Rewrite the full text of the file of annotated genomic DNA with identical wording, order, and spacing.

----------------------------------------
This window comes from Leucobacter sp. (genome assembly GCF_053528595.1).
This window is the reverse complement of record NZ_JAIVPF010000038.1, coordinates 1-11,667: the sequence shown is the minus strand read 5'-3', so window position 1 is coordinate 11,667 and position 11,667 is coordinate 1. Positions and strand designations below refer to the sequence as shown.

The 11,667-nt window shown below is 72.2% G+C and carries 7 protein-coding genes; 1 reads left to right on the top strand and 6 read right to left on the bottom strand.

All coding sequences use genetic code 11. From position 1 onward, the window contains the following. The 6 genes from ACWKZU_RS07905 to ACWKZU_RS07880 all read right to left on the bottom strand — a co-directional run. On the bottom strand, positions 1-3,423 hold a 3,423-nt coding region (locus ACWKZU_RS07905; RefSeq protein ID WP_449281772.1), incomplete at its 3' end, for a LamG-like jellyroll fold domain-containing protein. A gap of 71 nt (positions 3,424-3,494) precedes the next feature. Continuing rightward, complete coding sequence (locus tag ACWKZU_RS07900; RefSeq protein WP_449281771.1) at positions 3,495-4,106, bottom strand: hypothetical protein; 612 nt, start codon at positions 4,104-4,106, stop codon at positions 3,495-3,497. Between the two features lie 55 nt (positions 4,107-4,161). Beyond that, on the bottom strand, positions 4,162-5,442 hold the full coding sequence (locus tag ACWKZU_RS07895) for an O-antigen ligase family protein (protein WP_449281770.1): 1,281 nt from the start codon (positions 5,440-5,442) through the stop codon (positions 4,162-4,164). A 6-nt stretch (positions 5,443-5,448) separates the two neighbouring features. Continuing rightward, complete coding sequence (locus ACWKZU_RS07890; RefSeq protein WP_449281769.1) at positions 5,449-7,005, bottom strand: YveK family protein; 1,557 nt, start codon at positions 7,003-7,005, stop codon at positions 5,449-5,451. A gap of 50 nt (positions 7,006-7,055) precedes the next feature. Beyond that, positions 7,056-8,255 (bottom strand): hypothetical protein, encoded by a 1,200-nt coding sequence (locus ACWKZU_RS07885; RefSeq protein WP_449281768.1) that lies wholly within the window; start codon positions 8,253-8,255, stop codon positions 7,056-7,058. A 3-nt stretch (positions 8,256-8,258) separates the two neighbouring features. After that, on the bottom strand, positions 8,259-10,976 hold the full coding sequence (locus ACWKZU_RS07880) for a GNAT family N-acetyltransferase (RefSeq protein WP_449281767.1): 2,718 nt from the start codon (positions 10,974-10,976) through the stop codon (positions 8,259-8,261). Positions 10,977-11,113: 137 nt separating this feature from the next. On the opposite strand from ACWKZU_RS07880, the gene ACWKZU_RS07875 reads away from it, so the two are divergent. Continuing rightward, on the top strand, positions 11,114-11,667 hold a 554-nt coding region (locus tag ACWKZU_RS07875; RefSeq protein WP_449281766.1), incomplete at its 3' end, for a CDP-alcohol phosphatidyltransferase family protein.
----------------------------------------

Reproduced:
This window comes from Leucobacter sp. (genome assembly GCF_053528595.1).
This window is the reverse complement of record NZ_JAIVPF010000038.1, coordinates 1-11,667: the sequence shown is the minus strand read 5'-3', so window position 1 is coordinate 11,667 and position 11,667 is coordinate 1. Positions and strand designations below refer to the sequence as shown.

The 11,667-nt window shown below is 72.2% G+C and carries 7 protein-coding genes; 1 reads left to right on the top strand and 6 read right to left on the bottom strand.

All coding sequences use genetic code 11. From position 1 onward, the window contains the following. The 6 genes from ACWKZU_RS07905 to ACWKZU_RS07880 all read right to left on the bottom strand — a co-directional run. On the bottom strand, positions 1-3,423 hold a 3,423-nt coding region (locus ACWKZU_RS07905; RefSeq protein ID WP_449281772.1), incomplete at its 3' end, for a LamG-like jellyroll fold domain-containing protein. A gap of 71 nt (positions 3,424-3,494) precedes the next feature. Continuing rightward, complete coding sequence (locus tag ACWKZU_RS07900; RefSeq protein WP_449281771.1) at positions 3,495-4,106, bottom strand: hypothetical protein; 612 nt, start codon at positions 4,104-4,106, stop codon at positions 3,495-3,497. Between the two features lie 55 nt (positions 4,107-4,161). Beyond that, on the bottom strand, positions 4,162-5,442 hold the full coding sequence (locus tag ACWKZU_RS07895) for an O-antigen ligase family protein (protein WP_449281770.1): 1,281 nt from the start codon (positions 5,440-5,442) through the stop codon (positions 4,162-4,164). A 6-nt stretch (positions 5,443-5,448) separates the two neighbouring features. Continuing rightward, complete coding sequence (locus ACWKZU_RS07890; RefSeq protein WP_449281769.1) at positions 5,449-7,005, bottom strand: YveK family protein; 1,557 nt, start codon at positions 7,003-7,005, stop codon at positions 5,449-5,451. A gap of 50 nt (positions 7,006-7,055) precedes the next feature. Beyond that, positions 7,056-8,255 (bottom strand): hypothetical protein, encoded by a 1,200-nt coding sequence (locus ACWKZU_RS07885; RefSeq protein WP_449281768.1) that lies wholly within the window; start codon positions 8,253-8,255, stop codon positions 7,056-7,058. A 3-nt stretch (positions 8,256-8,258) separates the two neighbouring features. After that, on the bottom strand, positions 8,259-10,976 hold the full coding sequence (locus ACWKZU_RS07880) for a GNAT family N-acetyltransferase (RefSeq protein WP_449281767.1): 2,718 nt from the start codon (positions 10,974-10,976) through the stop codon (positions 8,259-8,261). Positions 10,977-11,113: 137 nt separating this feature from the next. On the opposite strand from ACWKZU_RS07880, the gene ACWKZU_RS07875 reads away from it, so the two are divergent. Continuing rightward, on the top strand, positions 11,114-11,667 hold a 554-nt coding region (locus tag ACWKZU_RS07875; RefSeq protein WP_449281766.1), incomplete at its 3' end, for a CDP-alcohol phosphatidyltransferase family protein.